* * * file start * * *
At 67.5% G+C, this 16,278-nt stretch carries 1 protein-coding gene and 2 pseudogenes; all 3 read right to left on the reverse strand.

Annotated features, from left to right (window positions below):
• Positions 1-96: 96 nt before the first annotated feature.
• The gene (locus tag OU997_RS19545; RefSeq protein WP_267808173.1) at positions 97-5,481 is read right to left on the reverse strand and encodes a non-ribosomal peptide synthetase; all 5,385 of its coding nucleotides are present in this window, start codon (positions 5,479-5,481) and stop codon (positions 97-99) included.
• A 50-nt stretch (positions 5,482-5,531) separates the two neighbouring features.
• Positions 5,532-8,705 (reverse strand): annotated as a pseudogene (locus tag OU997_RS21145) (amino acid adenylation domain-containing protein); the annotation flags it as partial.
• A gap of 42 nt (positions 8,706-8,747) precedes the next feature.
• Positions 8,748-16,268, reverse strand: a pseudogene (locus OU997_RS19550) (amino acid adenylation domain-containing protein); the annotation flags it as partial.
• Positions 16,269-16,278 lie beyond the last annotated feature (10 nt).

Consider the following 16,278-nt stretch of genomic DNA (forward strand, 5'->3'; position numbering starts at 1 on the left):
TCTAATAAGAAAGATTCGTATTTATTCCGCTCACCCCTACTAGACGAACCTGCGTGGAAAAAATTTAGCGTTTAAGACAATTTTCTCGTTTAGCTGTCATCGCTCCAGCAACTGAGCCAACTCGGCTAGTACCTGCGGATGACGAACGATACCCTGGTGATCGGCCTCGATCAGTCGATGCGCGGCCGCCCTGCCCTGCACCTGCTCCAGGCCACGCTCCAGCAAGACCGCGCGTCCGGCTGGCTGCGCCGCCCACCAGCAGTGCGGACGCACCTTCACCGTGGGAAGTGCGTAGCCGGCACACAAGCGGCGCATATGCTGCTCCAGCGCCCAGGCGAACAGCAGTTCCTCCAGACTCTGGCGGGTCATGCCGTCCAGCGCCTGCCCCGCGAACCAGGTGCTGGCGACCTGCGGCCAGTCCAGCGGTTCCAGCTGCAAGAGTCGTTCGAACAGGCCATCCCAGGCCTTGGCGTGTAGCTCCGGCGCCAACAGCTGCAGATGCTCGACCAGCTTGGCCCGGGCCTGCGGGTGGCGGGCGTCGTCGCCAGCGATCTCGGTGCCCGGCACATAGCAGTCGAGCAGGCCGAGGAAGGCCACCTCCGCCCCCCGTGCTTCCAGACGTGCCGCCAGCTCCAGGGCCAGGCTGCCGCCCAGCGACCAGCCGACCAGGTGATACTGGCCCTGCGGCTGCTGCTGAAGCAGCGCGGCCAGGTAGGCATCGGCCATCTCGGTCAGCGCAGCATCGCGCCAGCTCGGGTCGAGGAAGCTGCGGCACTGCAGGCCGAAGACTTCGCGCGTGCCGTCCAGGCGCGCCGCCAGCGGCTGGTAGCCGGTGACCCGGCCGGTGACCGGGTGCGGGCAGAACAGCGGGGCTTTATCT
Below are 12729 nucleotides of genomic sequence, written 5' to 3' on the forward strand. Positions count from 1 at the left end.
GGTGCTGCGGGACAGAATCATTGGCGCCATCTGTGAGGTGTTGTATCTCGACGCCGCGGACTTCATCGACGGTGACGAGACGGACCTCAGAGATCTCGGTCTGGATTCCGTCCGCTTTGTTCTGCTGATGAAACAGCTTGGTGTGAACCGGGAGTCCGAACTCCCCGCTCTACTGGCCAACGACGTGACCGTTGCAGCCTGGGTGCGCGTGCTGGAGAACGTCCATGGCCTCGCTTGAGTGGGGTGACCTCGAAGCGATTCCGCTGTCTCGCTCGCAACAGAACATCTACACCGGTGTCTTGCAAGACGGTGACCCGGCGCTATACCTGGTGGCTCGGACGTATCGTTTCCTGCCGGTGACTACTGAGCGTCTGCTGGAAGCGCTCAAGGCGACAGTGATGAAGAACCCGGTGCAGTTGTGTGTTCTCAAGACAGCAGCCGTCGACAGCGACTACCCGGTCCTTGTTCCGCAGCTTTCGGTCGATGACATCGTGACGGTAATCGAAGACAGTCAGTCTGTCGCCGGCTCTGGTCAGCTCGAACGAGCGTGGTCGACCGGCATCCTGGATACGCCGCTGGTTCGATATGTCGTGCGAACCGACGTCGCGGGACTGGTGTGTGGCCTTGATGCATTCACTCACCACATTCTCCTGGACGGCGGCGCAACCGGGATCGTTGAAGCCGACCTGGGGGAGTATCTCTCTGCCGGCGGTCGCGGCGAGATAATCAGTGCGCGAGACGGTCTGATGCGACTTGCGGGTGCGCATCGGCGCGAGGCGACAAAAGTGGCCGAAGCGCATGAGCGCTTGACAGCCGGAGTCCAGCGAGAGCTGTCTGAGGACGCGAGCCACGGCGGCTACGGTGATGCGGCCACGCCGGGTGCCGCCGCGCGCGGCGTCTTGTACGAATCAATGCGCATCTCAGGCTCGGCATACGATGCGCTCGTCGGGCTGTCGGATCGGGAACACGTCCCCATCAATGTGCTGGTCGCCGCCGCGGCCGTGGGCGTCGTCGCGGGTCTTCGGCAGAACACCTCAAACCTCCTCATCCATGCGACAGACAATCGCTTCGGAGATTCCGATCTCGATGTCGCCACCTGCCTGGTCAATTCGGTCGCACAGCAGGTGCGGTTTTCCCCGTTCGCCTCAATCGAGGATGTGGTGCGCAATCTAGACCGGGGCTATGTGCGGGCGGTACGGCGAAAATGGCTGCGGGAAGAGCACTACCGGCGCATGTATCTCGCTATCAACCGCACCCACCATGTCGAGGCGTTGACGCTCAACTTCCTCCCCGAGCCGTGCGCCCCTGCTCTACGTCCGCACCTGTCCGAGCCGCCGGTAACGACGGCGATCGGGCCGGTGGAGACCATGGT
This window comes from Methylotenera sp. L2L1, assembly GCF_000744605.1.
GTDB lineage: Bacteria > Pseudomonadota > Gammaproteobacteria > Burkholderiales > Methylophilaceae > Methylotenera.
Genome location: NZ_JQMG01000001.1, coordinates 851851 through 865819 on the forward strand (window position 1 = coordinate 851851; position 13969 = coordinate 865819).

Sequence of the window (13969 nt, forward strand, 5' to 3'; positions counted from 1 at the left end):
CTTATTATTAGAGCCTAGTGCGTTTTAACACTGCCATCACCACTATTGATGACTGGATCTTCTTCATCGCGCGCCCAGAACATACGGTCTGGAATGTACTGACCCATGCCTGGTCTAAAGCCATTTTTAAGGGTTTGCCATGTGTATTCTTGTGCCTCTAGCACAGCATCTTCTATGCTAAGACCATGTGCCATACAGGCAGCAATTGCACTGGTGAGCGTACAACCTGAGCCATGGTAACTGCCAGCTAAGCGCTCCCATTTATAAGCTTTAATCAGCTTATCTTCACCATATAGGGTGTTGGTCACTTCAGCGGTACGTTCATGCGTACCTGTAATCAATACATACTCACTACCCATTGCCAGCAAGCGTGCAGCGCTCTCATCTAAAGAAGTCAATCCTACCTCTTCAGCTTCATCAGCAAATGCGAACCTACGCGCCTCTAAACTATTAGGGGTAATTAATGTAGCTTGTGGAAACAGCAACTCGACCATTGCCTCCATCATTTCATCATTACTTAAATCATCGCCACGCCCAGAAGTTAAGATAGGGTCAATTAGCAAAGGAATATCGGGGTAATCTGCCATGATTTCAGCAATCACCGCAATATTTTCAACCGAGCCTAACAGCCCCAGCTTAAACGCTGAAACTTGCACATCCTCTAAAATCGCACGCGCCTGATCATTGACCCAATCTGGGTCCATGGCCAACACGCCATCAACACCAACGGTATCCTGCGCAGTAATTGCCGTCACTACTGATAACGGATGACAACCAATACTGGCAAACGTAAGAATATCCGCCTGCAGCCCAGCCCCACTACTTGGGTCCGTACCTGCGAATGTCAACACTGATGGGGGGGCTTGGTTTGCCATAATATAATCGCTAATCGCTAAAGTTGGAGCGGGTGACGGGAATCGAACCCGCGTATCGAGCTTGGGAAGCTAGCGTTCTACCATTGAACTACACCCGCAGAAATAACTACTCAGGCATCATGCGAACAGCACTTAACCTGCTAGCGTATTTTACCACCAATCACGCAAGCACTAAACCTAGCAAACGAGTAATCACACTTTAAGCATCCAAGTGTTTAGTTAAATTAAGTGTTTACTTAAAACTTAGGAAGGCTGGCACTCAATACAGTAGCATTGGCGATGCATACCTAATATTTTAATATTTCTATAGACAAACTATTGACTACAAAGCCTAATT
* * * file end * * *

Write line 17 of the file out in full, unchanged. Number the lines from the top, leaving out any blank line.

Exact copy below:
Sequence of the window (13969 nt, forward strand, 5' to 3'; positions counted from 1 at the left end):